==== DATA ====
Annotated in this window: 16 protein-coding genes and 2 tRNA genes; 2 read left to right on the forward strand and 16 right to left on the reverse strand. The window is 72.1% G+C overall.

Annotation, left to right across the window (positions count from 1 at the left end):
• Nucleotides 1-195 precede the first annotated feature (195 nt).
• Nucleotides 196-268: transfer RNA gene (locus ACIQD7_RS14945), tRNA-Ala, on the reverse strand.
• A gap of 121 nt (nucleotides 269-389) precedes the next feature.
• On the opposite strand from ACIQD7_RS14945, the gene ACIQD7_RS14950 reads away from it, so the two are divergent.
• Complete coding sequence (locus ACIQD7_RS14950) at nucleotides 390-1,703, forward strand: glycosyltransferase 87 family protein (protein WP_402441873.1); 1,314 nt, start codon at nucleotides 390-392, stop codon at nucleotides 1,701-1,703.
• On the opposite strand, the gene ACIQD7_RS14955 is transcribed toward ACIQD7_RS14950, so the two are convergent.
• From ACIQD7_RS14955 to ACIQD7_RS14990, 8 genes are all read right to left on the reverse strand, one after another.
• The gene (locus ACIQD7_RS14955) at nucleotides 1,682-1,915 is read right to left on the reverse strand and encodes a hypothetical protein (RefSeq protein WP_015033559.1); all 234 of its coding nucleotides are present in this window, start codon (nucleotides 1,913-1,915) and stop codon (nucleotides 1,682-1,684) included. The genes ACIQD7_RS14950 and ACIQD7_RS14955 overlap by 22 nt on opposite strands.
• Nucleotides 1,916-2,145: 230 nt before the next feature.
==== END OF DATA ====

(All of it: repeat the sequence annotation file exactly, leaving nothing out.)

Annotated in this window: 16 protein-coding genes and 2 tRNA genes; 2 read left to right on the forward strand and 16 right to left on the reverse strand. The window is 72.1% G+C overall.

Annotation, left to right across the window (positions count from 1 at the left end):
• Nucleotides 1-195 precede the first annotated feature (195 nt).
• Nucleotides 196-268: transfer RNA gene (locus ACIQD7_RS14945), tRNA-Ala, on the reverse strand.
• A gap of 121 nt (nucleotides 269-389) precedes the next feature.
• On the opposite strand from ACIQD7_RS14945, the gene ACIQD7_RS14950 reads away from it, so the two are divergent.
• Complete coding sequence (locus ACIQD7_RS14950) at nucleotides 390-1,703, forward strand: glycosyltransferase 87 family protein (protein WP_402441873.1); 1,314 nt, start codon at nucleotides 390-392, stop codon at nucleotides 1,701-1,703.
• On the opposite strand, the gene ACIQD7_RS14955 is transcribed toward ACIQD7_RS14950, so the two are convergent.
• From ACIQD7_RS14955 to ACIQD7_RS14990, 8 genes are all read right to left on the reverse strand, one after another.
• The gene (locus ACIQD7_RS14955) at nucleotides 1,682-1,915 is read right to left on the reverse strand and encodes a hypothetical protein (RefSeq protein WP_015033559.1); all 234 of its coding nucleotides are present in this window, start codon (nucleotides 1,913-1,915) and stop codon (nucleotides 1,682-1,684) included. The genes ACIQD7_RS14950 and ACIQD7_RS14955 overlap by 22 nt on opposite strands.
• Nucleotides 1,916-2,145: 230 nt before the next feature.